My Crash into Humility
When I was 22, (of course, just a few short years ago) I was running in the wrong direction, trying everything to fill the emptiness inside me. I tried everything from partying to over-achieving to fill the emptiness. Life was boring and mundane. I lived for Fridays and my next retail therapy opportunity. I lived for myself and no one else.
But then, one night driving home from work, God intercepted my life through a car accident that left me with a head injury, two years of rehabilitation, and a seizure disorder.
When I tell people this, their mind often jumps to a scene in the show ER or Gray’s Anatomy. But for me, my story didn’t read like this at all. Although I was in the middle of a five car pile-up, there was no blood on the windshield, no dramatic ambulance rush to the hospital, no coma. Many people have much worse traumatic injuries than me.
But what did happen was that the tire that was bolted down in the back of my car came unbolted and hit me in the back of the head. This caused the head injury that left 15% of my brain damaged (which is okay because people only use 7% anyways), making it hard for me to focus, read more than three or four words at a time and of course, writing was a challenge as well.
From the outside, I looked normal, but from the inside, I was pretty messed up. For the next two years I went to rehabilitation at the Virginia Mason neurology clinic. The program included physical therapy, help for reading and writing, and physiological therapy. But if I am honest, the transformation that was and continues to happen through this experience is more a work of the heart than of the body. In the book, Lead like Jesus, the author Ken Blanchard says, “Effective leadership starts on the inside; it is a heart issue” (p. 39) I believe this is a true statement.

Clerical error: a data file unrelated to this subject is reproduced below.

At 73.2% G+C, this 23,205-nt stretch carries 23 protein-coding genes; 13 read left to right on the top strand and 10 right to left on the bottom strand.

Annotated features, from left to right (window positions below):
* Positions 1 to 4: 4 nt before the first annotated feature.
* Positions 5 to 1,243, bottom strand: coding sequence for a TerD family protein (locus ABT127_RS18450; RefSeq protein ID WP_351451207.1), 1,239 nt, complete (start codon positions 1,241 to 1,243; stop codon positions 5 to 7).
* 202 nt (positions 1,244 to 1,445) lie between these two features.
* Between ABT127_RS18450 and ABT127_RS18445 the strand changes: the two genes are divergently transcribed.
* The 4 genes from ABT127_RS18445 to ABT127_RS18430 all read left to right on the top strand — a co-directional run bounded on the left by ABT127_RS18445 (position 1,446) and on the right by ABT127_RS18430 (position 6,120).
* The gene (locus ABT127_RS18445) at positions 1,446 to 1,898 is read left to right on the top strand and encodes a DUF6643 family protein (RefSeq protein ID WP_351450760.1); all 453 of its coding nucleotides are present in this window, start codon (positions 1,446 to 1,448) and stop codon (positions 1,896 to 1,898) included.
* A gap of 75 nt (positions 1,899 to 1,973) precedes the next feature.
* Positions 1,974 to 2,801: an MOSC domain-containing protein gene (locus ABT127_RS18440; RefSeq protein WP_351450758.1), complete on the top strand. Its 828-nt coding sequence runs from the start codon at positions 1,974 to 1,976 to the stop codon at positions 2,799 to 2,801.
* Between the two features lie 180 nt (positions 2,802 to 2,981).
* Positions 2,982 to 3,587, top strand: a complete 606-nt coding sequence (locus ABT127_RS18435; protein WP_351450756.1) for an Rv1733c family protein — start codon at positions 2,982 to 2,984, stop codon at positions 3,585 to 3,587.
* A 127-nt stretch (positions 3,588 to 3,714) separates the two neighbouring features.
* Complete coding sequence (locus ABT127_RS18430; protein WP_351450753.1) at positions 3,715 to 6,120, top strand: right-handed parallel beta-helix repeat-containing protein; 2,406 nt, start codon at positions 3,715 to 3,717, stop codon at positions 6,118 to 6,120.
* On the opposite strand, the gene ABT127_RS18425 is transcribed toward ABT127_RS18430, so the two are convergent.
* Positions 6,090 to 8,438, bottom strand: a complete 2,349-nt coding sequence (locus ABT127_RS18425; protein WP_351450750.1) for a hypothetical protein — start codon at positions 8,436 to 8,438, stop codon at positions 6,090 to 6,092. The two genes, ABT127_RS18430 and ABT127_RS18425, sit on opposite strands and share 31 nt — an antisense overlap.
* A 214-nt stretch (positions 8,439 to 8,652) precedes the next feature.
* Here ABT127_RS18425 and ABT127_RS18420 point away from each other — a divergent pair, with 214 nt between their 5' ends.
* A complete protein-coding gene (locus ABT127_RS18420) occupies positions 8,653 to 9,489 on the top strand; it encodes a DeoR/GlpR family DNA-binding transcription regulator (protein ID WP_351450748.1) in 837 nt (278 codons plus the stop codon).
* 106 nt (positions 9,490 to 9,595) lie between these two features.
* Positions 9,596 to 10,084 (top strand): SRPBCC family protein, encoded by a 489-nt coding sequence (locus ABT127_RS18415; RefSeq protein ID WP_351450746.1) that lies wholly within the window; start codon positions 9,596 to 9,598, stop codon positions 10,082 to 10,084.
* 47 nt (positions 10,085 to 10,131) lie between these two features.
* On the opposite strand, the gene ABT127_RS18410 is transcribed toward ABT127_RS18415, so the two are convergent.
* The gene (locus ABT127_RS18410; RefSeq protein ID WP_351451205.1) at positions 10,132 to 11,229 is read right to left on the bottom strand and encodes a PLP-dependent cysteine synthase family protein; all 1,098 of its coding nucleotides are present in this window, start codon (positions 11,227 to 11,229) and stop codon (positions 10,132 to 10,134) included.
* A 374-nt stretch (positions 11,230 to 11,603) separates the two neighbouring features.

In his research for the book, Good to Great, Jim Collins identified circumstances that develop personal humility in leaders. He says, “Under the right circumstances – self-reflection, conscious personal development, a mentor, loving parents, a significant life experience, a Level 5 [leader]…they begin to develop” (Collins, 2001, p. 37). Collins also notes “a strong religious belief” (Collins, 2001, p. 37) as a prime motivator.
In my case, the compost to grow my personal and leadership life was the significant life event that led to my relationship with God. I knew that if I was still alive, God must have a purpose for me. Faced with the fact that my inadequacies far outweighed my strengths and stripped of the ability to depend on the approval of others for my confidence, I had to depend solely on God for my approval and validation. I became aware that I could do nothing without His help, now that I was no smarter than a fifth grader. My life verse became, “My grace is sufficient for you, for my power is made perfect in your weakness” (2 Corinthians 12:9).
Brennan Manning once said, “Humility grows through a stripping away of all self-sufficiency; It is accomplished by the hand of God” (Wilkes, 1998, p. 48). Today, when people ask me how I feel about the car accident, I will tell them I would be lying if I told you that being stripped of self-sufficiency is not painful, but I would never trade the reward of authentic relationship with God and others that have developed on this journey for anything. I am truly thankful for my crash into humility.
Blanchard, K., & Hodges, P. (2005). Lead like jesus: Lessons from the greastest leadership role model of all times. (p. 39). Nashville, TN: Thomas Nelson, Inc.
Collins, J. (2001). Good o great why some companies make the leap..and others don’t. (p. 37) New York, NY: HarperCollins Publishing Inc.
Wilkes, G. (1998). Jesus on leadership. (p. 48). Wheaton, IL: Tyndale House Publishers, Inc.